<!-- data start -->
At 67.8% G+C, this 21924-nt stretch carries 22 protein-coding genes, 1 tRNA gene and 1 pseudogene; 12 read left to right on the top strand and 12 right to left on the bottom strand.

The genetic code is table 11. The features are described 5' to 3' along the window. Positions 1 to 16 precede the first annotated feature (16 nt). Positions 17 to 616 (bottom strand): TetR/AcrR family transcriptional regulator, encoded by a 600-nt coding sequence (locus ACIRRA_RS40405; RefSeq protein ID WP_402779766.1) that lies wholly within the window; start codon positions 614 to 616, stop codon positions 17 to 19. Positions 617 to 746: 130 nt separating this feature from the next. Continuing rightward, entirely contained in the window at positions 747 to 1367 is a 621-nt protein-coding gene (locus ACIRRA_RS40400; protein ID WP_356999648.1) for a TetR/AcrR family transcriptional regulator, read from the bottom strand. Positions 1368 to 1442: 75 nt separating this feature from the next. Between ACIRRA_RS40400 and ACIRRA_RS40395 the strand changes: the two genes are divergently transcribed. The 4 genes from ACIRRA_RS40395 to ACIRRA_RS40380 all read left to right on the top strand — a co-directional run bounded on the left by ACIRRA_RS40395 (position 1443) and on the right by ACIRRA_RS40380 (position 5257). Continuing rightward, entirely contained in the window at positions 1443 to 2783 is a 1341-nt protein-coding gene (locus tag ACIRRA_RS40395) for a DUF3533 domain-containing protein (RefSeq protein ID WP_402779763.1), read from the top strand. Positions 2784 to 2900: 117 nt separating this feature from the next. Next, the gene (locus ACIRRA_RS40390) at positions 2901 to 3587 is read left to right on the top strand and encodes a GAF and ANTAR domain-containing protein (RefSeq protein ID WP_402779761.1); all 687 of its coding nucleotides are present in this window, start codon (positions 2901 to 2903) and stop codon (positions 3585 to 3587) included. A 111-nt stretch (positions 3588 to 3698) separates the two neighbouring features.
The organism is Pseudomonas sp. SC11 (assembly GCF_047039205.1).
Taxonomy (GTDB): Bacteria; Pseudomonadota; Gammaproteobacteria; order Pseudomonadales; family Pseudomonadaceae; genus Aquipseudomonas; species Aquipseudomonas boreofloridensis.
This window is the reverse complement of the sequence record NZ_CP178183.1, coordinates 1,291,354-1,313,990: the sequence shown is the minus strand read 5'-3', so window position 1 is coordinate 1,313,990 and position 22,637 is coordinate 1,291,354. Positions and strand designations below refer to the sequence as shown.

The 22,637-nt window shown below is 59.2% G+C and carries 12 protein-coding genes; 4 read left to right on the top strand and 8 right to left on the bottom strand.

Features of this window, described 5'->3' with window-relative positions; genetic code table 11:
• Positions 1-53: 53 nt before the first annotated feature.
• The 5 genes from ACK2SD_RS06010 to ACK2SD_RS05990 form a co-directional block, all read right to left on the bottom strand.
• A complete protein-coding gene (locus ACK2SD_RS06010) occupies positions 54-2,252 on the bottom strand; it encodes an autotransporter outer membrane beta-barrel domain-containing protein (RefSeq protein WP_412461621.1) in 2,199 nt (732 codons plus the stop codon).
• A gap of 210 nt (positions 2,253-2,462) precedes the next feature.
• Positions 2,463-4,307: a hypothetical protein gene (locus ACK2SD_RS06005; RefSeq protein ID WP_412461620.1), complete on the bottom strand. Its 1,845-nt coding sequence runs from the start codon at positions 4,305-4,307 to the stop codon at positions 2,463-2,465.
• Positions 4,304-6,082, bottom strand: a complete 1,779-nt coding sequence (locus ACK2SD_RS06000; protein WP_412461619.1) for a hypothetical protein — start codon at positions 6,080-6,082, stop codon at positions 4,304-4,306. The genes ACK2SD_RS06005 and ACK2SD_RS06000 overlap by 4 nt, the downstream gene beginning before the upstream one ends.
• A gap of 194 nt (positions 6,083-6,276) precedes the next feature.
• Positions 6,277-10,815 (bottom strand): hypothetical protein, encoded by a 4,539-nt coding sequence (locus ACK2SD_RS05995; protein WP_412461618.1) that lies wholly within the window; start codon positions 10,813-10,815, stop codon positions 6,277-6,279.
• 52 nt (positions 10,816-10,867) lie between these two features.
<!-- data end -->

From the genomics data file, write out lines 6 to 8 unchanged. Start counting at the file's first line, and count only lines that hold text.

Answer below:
The 22,637-nt window shown below is 59.2% G+C and carries 12 protein-coding genes; 4 read left to right on the top strand and 8 right to left on the bottom strand.

Features of this window, described 5'->3' with window-relative positions; genetic code table 11:
• Positions 1-53: 53 nt before the first annotated feature.